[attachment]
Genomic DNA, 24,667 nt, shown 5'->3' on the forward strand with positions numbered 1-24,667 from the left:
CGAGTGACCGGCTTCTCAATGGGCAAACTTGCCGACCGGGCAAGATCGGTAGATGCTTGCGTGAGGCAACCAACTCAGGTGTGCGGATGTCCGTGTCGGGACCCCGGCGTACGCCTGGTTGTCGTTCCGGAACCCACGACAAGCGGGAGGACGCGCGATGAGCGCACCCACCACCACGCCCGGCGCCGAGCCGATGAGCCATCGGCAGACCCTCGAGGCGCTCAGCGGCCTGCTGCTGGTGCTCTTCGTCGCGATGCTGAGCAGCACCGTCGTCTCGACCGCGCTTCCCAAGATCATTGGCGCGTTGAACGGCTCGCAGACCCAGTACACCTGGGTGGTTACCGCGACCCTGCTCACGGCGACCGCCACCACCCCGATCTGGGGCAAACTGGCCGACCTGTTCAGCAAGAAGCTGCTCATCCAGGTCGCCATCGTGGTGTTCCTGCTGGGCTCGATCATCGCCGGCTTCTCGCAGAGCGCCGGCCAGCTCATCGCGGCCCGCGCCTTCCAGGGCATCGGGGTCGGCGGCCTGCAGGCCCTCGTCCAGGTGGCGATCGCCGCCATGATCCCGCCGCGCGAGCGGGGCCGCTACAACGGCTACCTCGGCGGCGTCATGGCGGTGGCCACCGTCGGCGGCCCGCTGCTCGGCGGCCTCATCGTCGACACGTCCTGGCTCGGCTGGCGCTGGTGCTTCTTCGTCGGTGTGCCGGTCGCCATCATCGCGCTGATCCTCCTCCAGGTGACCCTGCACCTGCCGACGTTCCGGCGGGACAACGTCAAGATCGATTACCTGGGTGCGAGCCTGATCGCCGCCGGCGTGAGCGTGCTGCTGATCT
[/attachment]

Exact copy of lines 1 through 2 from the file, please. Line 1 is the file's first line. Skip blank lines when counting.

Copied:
Genomic DNA, 24,667 nt, shown 5'->3' on the forward strand with positions numbered 1-24,667 from the left:
CGAGTGACCGGCTTCTCAATGGGCAAACTTGCCGACCGGGCAAGATCGGTAGATGCTTGCGTGAGGCAACCAACTCAGGTGTGCGGATGTCCGTGTCGGGACCCCGGCGTACGCCTGGTTGTCGTTCCGGAACCCACGACAAGCGGGAGGACGCGCGATGAGCGCACCCACCACCACGCCCGGCGCCGAGCCGATGAGCCATCGGCAGACCCTCGAGGCGCTCAGCGGCCTGCTGCTGGTGCTCTTCGTCGCGATGCTGAGCAGCACCGTCGTCTCGACCGCGCTTCCCAAGATCATTGGCGCGTTGAACGGCTCGCAGACCCAGTACACCTGGGTGGTTACCGCGACCCTGCTCACGGCGACCGCCACCACCCCGATCTGGGGCAAACTGGCCGACCTGTTCAGCAAGAAGCTGCTCATCCAGGTCGCCATCGTGGTGTTCCTGCTGGGCTCGATCATCGCCGGCTTCTCGCAGAGCGCCGGCCAGCTCATCGCGGCCCGCGCCTTCCAGGGCATCGGGGTCGGCGGCCTGCAGGCCCTCGTCCAGGTGGCGATCGCCGCCATGATCCCGCCGCGCGAGCGGGGCCGCTACAACGGCTACCTCGGCGGCGTCATGGCGGTGGCCACCGTCGGCGGCCCGCTGCTCGGCGGCCTCATCGTCGACACGTCCTGGCTCGGCTGGCGCTGGTGCTTCTTCGTCGGTGTGCCGGTCGCCATCATCGCGCTGATCCTCCTCCAGGTGACCCTGCACCTGCCGACGTTCCGGCGGGACAACGTCAAGATCGATTACCTGGGTGCGAGCCTGATCGCCGCCGGCGTGAGCGTGCTGCTGATCT